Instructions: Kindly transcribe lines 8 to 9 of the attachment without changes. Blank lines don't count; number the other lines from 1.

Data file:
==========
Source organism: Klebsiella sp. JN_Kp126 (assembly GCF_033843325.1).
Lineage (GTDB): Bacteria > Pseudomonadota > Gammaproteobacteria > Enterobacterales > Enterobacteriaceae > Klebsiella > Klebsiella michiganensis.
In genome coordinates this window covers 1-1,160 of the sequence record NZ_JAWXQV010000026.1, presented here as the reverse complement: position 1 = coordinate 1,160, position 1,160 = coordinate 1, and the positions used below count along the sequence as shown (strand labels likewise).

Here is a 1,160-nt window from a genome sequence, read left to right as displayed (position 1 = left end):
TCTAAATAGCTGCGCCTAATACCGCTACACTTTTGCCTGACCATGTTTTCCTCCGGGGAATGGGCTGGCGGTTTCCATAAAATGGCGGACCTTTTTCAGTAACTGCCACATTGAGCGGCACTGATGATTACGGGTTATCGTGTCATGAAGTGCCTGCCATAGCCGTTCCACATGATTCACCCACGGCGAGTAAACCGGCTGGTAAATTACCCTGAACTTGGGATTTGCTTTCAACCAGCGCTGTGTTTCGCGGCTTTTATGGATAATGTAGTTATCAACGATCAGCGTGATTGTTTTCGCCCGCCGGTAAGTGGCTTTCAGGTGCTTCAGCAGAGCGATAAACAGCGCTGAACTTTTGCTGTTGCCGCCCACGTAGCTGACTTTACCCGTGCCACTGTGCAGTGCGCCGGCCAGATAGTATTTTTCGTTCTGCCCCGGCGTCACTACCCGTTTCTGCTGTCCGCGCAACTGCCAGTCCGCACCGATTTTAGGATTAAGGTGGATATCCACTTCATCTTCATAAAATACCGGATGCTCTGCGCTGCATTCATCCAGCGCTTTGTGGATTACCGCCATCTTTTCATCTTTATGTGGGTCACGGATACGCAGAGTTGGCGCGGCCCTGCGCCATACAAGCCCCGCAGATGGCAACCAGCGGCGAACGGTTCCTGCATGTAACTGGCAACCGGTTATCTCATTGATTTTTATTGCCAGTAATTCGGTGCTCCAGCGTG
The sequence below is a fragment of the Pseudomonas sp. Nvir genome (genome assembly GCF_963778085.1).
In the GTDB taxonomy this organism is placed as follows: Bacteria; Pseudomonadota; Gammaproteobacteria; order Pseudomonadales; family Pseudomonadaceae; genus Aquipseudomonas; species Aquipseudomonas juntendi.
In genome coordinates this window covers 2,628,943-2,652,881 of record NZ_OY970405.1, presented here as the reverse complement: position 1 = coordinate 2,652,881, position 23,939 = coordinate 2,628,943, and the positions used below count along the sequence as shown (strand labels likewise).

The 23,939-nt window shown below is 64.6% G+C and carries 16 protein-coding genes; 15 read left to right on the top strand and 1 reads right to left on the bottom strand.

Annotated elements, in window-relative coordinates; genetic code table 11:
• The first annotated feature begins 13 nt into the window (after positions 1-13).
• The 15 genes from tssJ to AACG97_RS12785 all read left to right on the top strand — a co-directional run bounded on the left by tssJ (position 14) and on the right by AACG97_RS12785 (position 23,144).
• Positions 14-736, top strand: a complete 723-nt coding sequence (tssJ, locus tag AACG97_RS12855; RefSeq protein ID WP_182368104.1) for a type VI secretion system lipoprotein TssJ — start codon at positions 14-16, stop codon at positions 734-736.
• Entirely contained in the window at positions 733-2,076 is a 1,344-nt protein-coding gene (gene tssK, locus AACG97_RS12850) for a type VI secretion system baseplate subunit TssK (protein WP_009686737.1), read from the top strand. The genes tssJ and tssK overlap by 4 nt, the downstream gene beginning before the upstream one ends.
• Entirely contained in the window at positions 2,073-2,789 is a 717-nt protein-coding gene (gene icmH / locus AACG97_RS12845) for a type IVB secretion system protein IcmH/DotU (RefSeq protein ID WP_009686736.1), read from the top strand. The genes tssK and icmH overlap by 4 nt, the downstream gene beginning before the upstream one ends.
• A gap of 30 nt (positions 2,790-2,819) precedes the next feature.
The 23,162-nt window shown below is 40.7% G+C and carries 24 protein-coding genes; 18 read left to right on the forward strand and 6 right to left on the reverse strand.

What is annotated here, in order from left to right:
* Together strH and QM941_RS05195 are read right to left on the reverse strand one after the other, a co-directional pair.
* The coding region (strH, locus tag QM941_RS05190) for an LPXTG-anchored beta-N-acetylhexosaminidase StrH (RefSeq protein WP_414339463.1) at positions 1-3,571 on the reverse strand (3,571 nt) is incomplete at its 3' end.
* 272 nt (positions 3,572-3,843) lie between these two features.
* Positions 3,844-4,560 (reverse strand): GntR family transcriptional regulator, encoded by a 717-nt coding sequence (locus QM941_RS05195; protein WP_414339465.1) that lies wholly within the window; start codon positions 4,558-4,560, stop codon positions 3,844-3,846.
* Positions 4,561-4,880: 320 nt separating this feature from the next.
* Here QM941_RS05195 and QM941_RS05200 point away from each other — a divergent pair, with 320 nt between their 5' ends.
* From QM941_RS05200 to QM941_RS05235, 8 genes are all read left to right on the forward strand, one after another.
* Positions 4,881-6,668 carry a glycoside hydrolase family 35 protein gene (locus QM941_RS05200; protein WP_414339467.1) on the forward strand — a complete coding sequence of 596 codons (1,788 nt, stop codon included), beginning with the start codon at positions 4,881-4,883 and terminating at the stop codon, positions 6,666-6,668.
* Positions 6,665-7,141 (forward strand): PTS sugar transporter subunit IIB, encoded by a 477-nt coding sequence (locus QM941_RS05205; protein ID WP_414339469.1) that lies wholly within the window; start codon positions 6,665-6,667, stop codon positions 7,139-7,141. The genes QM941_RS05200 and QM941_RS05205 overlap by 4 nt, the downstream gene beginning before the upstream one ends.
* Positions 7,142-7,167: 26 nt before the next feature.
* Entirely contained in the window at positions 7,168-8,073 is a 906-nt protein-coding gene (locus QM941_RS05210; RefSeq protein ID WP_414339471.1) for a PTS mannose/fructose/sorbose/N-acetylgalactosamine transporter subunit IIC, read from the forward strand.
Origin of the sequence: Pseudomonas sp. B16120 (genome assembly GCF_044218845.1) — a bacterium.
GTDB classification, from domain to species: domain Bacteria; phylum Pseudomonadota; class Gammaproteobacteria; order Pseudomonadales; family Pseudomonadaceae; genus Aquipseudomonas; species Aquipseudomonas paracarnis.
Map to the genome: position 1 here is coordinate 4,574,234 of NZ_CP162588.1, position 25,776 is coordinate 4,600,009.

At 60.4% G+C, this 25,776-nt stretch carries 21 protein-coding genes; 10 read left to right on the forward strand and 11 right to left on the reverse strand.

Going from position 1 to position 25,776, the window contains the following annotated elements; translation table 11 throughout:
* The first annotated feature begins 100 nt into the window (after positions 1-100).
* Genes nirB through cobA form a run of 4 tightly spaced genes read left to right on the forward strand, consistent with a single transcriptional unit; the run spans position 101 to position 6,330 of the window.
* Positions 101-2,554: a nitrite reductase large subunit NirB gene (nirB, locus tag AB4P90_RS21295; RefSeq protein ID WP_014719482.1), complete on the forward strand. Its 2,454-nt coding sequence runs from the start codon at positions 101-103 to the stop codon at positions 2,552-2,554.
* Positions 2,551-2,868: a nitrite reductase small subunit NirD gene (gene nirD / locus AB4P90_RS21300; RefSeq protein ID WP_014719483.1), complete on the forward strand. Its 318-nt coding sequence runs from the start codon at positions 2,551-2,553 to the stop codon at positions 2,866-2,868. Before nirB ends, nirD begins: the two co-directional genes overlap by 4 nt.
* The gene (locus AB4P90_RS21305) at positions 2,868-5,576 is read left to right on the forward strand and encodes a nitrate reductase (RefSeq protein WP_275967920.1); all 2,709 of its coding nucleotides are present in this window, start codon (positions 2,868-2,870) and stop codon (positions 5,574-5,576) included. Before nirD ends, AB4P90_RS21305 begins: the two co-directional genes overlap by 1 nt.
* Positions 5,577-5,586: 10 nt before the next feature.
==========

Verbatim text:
In genome coordinates this window covers 2,628,943-2,652,881 of record NZ_OY970405.1, presented here as the reverse complement: position 1 = coordinate 2,652,881, position 23,939 = coordinate 2,628,943, and the positions used below count along the sequence as shown (strand labels likewise).

The 23,939-nt window shown below is 64.6% G+C and carries 16 protein-coding genes; 15 read left to right on the top strand and 1 reads right to left on the bottom strand.